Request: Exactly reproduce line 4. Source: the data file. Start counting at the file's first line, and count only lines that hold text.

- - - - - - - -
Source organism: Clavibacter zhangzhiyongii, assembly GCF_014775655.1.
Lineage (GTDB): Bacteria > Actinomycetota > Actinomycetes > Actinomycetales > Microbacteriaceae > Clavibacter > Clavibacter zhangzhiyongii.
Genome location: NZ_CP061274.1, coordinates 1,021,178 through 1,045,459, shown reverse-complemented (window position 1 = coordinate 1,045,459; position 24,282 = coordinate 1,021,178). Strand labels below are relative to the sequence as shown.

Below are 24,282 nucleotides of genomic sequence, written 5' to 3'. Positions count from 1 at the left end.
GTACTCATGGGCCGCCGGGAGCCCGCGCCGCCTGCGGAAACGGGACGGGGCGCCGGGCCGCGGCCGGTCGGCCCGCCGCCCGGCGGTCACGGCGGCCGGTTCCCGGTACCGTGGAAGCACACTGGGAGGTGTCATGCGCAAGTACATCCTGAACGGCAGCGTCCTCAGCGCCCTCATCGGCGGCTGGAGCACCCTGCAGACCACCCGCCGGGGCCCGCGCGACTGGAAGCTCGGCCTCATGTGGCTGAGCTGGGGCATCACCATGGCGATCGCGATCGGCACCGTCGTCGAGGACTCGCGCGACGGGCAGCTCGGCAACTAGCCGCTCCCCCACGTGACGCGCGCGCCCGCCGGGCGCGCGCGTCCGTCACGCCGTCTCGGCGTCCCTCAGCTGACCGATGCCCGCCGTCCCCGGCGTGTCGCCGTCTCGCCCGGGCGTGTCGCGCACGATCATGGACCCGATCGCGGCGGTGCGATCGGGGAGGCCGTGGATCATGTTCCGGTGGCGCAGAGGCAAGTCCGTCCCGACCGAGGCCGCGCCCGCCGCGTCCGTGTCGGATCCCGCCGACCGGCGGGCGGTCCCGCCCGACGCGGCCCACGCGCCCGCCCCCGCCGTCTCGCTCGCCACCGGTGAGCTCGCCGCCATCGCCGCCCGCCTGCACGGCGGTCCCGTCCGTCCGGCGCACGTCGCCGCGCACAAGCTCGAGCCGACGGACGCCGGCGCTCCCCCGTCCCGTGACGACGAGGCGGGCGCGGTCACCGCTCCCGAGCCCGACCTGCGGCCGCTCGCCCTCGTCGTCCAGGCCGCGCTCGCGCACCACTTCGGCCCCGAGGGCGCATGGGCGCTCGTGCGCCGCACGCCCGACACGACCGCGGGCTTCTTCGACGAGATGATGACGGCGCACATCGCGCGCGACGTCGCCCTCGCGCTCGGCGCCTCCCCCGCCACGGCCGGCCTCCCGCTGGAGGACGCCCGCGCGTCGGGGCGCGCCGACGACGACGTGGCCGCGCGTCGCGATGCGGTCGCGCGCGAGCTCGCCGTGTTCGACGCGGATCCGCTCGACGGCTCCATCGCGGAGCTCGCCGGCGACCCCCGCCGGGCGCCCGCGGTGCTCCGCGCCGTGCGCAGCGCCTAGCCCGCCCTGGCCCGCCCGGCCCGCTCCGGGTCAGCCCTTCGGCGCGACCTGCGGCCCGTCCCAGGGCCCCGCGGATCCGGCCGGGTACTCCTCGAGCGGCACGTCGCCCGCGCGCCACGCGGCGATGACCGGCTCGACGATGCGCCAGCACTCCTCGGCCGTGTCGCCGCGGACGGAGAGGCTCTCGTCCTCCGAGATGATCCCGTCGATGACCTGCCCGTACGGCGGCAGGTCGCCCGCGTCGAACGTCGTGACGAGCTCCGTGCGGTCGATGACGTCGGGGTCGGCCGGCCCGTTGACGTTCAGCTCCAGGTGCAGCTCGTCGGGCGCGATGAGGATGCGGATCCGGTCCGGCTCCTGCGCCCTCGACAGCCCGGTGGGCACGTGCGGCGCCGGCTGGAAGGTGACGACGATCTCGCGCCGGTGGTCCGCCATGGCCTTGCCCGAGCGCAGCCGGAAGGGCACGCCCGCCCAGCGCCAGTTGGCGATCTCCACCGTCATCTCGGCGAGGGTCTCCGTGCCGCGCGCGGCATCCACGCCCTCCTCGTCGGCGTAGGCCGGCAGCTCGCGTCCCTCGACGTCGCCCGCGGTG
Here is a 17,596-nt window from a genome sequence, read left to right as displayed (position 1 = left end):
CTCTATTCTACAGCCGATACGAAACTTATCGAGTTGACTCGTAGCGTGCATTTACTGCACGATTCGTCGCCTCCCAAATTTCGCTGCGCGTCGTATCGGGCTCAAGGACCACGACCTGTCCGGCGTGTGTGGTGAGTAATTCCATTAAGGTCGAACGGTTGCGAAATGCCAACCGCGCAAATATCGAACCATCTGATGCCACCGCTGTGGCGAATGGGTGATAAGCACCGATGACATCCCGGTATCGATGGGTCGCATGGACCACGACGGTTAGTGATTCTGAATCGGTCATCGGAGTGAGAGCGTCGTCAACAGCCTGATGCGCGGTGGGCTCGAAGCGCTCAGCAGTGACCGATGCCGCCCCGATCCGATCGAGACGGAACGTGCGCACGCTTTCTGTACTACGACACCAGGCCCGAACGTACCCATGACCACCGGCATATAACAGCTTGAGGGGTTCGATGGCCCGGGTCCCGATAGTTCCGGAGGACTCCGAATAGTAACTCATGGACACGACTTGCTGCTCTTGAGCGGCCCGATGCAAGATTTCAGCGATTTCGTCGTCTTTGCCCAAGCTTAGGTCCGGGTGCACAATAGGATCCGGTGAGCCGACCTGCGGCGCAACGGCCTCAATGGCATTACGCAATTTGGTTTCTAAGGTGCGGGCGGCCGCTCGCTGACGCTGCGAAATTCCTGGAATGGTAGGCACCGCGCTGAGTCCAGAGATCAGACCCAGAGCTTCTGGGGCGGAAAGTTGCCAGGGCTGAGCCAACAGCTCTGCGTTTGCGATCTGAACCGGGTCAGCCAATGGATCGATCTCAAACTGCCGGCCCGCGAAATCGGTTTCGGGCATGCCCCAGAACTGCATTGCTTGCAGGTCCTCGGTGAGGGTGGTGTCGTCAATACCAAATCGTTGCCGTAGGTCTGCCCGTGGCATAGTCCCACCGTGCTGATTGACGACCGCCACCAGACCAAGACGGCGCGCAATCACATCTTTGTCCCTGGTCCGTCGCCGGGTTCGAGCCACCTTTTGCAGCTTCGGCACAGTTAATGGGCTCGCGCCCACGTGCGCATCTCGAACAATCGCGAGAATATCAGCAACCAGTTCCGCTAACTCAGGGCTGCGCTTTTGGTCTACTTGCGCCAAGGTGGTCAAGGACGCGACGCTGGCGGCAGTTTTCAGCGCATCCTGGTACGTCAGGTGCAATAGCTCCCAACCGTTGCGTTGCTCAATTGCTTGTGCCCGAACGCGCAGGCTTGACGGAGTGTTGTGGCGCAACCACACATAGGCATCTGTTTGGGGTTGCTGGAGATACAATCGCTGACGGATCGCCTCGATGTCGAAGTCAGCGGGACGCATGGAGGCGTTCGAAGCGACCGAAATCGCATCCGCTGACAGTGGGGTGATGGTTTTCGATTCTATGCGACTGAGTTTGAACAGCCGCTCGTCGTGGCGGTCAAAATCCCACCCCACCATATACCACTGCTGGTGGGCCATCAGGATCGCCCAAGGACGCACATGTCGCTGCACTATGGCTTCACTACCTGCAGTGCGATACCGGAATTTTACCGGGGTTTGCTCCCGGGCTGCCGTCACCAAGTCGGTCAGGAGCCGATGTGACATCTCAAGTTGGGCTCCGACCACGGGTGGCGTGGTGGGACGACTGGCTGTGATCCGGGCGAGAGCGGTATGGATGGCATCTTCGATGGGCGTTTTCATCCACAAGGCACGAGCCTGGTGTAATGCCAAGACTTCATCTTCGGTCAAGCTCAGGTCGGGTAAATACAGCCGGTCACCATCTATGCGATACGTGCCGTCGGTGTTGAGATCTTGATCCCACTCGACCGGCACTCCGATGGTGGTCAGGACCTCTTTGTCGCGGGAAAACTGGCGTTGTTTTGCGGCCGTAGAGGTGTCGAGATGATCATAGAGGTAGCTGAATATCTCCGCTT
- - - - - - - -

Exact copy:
Below are 24,282 nucleotides of genomic sequence, written 5' to 3'. Positions count from 1 at the left end.